Quote Originally Posted by photomc
Thank you Donald, this may be why I keep getting confused...among other reasons. When I evaluate a negative I expect, based on the exposure given, that there will be some detail in the shadows (lets say Zone II or VI) and the highlights will also have some detail (again close to Zone VIII). If you recall the White Church thread and posted image this is pretty much what happened and the negative prints well. At other times, it seems like to get the shadows right then the highlights go to Zone IX or higher.

Could this be corrected during development by increasing the development time? Or have I got it backwards and I need to decrease the development time. Should note here that currently I am using FP4+, and wonder is another film with a longer toe would be better.

Thanks to everyone that has commented so far, sometimes it just helps to hear how others state things to make sure you aren't out in left field somewhere...of course the light can be very nice in left field this time of year.

Should also note that I have started to do more sheet film now and so there are no codes, marks to compare to.
Mike,
I understand what you are asking now. If you have a scene such as a church scene, for instance. In this scene let's assume that you want to show no detail in minute areas like a door knob...then don't worry about where they will fall on exposure. But in this same scene you want to show detail in the stained glass windows, for instance, and you want these to render a Zone IV print value. Then expose your film at that exposure.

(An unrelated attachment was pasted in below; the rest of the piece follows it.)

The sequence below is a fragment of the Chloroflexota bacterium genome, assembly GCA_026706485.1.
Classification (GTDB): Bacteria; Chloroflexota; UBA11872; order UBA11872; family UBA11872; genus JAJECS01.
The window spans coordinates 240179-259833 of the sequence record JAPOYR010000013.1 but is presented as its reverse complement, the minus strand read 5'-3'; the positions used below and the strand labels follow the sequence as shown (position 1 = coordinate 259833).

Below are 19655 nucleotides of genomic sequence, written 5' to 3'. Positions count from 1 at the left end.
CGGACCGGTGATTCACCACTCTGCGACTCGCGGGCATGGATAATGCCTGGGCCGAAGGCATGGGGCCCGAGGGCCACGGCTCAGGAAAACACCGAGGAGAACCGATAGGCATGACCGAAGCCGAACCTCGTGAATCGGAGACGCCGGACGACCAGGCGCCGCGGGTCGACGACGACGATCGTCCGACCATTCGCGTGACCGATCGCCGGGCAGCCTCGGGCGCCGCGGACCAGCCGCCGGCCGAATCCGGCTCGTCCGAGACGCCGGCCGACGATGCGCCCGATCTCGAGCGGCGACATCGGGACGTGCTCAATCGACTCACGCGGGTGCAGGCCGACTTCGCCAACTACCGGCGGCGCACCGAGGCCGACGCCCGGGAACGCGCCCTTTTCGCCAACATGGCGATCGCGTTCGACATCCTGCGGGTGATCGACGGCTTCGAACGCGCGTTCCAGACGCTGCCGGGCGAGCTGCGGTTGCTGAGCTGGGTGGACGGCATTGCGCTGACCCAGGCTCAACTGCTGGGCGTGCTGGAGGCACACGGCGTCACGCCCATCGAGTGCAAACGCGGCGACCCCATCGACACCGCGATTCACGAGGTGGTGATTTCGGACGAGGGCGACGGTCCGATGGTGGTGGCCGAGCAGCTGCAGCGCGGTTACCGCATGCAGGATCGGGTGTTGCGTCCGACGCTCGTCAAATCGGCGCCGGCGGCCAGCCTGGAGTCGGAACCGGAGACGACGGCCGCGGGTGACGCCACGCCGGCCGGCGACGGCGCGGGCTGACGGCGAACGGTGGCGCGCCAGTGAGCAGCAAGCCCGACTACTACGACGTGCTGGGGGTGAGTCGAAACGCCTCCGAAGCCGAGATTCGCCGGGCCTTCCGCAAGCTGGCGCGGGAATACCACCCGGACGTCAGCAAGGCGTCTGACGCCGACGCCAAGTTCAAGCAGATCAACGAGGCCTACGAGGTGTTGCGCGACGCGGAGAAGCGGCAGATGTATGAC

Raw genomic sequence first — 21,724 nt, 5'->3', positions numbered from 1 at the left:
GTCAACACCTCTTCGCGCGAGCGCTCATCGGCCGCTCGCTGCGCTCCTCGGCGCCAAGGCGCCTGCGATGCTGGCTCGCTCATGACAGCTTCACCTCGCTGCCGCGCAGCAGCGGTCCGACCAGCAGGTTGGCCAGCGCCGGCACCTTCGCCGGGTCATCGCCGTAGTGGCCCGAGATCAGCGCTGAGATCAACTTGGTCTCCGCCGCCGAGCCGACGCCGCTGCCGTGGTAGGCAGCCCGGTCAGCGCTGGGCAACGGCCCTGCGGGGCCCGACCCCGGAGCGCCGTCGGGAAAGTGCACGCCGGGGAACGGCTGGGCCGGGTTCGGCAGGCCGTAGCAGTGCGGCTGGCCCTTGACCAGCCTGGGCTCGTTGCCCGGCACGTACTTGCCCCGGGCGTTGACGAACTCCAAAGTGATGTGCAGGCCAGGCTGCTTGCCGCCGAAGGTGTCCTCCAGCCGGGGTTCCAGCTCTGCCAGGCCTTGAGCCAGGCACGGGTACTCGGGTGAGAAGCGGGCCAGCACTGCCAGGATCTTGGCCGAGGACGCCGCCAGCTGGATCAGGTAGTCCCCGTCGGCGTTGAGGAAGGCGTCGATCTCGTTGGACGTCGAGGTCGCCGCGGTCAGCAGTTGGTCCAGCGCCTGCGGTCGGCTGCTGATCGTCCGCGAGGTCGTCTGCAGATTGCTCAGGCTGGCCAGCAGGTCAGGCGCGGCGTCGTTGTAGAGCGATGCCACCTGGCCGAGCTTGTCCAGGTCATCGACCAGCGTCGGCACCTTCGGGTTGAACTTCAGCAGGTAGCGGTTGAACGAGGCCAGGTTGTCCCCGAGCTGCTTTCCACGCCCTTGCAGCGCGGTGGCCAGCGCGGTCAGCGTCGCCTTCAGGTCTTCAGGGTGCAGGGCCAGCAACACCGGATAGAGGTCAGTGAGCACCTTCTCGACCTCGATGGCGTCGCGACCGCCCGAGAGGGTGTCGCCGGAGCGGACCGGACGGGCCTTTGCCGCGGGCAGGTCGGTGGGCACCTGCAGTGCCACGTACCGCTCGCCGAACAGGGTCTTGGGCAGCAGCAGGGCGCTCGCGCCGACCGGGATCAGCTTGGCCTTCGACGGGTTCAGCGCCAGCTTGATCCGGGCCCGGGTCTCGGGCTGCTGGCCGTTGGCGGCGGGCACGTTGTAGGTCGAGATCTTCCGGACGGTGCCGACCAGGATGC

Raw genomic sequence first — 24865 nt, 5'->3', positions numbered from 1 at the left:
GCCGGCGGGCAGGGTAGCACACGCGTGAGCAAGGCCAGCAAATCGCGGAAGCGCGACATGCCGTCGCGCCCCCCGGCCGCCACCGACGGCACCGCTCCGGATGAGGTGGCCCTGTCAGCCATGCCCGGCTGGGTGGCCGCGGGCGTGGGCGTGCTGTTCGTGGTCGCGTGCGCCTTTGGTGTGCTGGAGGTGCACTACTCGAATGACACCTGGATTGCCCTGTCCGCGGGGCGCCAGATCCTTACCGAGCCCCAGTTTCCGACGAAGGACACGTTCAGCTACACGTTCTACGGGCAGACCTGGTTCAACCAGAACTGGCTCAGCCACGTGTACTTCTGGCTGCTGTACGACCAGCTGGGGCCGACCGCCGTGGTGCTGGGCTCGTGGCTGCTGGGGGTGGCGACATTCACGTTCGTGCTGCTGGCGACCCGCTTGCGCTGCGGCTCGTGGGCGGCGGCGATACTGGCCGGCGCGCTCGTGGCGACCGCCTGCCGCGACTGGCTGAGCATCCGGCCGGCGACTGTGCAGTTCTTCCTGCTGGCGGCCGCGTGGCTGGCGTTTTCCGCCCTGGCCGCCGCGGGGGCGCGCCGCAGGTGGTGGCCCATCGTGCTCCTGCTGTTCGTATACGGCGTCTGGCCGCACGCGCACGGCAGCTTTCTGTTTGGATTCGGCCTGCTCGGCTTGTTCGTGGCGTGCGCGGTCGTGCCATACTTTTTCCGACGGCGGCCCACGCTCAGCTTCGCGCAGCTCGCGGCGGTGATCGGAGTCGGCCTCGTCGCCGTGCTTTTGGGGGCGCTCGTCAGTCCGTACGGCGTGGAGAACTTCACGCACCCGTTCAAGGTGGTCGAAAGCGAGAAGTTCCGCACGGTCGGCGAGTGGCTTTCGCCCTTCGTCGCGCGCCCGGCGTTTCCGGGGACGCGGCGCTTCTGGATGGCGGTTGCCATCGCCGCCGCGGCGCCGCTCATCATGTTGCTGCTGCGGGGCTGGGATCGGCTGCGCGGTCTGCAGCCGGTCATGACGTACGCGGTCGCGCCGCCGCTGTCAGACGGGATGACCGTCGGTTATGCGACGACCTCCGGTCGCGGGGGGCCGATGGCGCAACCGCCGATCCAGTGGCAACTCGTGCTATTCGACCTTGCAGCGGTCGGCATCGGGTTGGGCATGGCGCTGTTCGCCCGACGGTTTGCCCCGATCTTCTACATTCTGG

Taking this a step further that when you check the white siding of the church, with your spot meter, you find that it indicates a Zone X exposure. You know the white siding will not, under normal development, render with any detail at that value. So the answer is process for N-2 development so that the siding values come down to a Zone VIII tonal value. In other words decrease development to bring high contrast down. Increase development to bring flat contrast up.

Ilford FP4 is a good film. It is adaptable to modifications of contrast through altered development.